2

An example sentence for a new word I learned was:

徐々にホームシックを克服していってます

What is していってます? Why not just say しています? I understand that its te form of している, but what is the difference between these two?

  • 1
    I understand that its te form of している -- why do you understand it so? Does いる conjugate to いって? – macraf Feb 18 at 10:40
4

The いってます part of your sentence is the continuous form of the structure ~ていく.

Consider the difference between いて and いって. These are the te-forms of いる and いく, respectively. So the いってます part of your sentence

徐々にホームシックを克服していってます

is actually ていく with the auxiliary いく itself being used in the te-form. The structure ~ていく refers to an action which has not yet been finished. In this case, the speaker is talking about a process of overcoming which is ongoing. Imagine it being used in other tenses:

克服していく  I will overcome (by means of a process).
克服していった I overcame (by means of a process).
克服していっている I am overcoming (still in the process).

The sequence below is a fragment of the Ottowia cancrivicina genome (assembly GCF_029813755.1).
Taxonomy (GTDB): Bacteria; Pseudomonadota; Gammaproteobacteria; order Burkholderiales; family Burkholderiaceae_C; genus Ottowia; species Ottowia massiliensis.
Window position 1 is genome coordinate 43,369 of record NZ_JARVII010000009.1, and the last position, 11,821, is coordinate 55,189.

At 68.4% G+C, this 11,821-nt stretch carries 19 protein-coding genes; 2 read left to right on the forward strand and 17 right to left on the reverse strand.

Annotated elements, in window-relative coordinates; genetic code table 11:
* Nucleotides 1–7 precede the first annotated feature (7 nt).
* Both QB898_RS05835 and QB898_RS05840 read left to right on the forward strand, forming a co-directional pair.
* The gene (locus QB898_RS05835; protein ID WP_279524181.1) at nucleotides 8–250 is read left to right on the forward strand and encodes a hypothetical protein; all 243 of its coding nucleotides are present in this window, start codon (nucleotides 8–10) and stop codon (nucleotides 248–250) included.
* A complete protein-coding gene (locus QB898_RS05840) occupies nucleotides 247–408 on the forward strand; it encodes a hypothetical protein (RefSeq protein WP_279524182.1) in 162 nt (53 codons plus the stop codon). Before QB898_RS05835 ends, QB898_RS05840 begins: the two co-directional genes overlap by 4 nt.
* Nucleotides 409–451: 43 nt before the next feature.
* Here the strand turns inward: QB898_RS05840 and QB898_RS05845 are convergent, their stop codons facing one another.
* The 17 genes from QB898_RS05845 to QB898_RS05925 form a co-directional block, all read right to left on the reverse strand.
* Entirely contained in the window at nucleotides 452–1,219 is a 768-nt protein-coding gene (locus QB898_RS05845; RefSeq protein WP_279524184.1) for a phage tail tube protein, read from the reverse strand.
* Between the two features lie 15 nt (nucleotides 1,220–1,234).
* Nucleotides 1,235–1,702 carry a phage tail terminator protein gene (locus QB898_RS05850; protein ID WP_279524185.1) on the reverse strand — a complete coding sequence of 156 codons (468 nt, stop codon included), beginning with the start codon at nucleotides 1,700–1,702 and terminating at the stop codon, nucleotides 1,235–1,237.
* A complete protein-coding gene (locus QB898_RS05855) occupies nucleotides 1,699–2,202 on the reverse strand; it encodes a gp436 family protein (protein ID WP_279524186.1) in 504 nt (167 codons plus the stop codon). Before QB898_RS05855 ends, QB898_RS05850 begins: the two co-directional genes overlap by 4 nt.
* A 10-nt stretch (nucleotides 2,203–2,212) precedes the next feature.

By the way, even if いる and いく did share the exact same te-form, it still would not be correct to say いってます to describe a state. The idea of existence and being in a state is already conceptually contained within the verb いる. You don't need to put it in the te-form to describe states of being because it already does that job. But a verb like いく does not contain the same sense of state, which is why it needs the auxiliary いる.

| improve this answer | |

Your Answer

By clicking “Post Your Answer”, you agree to our terms of service, privacy policy and cookie policy

Not the answer you're looking for? Browse other questions tagged or ask your own question.